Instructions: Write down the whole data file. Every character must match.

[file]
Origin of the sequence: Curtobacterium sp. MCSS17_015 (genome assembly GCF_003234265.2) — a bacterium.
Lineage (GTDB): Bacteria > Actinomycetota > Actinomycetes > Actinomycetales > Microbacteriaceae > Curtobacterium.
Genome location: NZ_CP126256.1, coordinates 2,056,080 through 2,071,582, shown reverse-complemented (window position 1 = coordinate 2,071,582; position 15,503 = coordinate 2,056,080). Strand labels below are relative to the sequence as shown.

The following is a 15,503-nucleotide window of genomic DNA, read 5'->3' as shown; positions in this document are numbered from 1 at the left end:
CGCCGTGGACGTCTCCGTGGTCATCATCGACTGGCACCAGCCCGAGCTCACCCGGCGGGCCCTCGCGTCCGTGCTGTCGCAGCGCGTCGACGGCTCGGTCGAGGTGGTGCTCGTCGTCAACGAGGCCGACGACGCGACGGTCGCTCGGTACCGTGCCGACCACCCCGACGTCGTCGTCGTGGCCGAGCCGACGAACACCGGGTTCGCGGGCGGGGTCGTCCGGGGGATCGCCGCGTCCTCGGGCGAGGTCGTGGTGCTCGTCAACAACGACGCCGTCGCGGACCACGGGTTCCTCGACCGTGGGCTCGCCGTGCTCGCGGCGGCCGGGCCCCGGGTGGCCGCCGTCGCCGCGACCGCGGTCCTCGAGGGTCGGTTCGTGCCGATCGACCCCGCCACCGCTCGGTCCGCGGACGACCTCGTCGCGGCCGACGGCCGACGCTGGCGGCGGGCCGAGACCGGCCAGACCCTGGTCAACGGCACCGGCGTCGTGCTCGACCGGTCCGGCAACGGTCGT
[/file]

Origin of the sequence: Curtobacterium sp. MCSS17_015 (genome assembly GCF_003234265.2) — a bacterium.
Lineage (GTDB): Bacteria > Actinomycetota > Actinomycetes > Actinomycetales > Microbacteriaceae > Curtobacterium.
Genome location: NZ_CP126256.1, coordinates 2,056,080 through 2,071,582, shown reverse-complemented (window position 1 = coordinate 2,071,582; position 15,503 = coordinate 2,056,080). Strand labels below are relative to the sequence as shown.

The following is a 15,503-nucleotide window of genomic DNA, read 5'->3' as shown; positions in this document are numbered from 1 at the left end:
CGCCGTGGACGTCTCCGTGGTCATCATCGACTGGCACCAGCCCGAGCTCACCCGGCGGGCCCTCGCGTCCGTGCTGTCGCAGCGCGTCGACGGCTCGGTCGAGGTGGTGCTCGTCGTCAACGAGGCCGACGACGCGACGGTCGCTCGGTACCGTGCCGACCACCCCGACGTCGTCGTCGTGGCCGAGCCGACGAACACCGGGTTCGCGGGCGGGGTCGTCCGGGGGATCGCCGCGTCCTCGGGCGAGGTCGTGGTGCTCGTCAACAACGACGCCGTCGCGGACCACGGGTTCCTCGACCGTGGGCTCGCCGTGCTCGCGGCGGCCGGGCCCCGGGTGGCCGCCGTCGCCGCGACCGCGGTCCTCGAGGGTCGGTTCGTGCCGATCGACCCCGCCACCGCTCGGTCCGCGGACGACCTCGTCGCGGCCGACGGCCGACGCTGGCGGCGGGCCGAGACCGGCCAGACCCTGGTCAACGGCACCGGCGTCGTGCTCGACCGGTCCGGCAACGGTCGT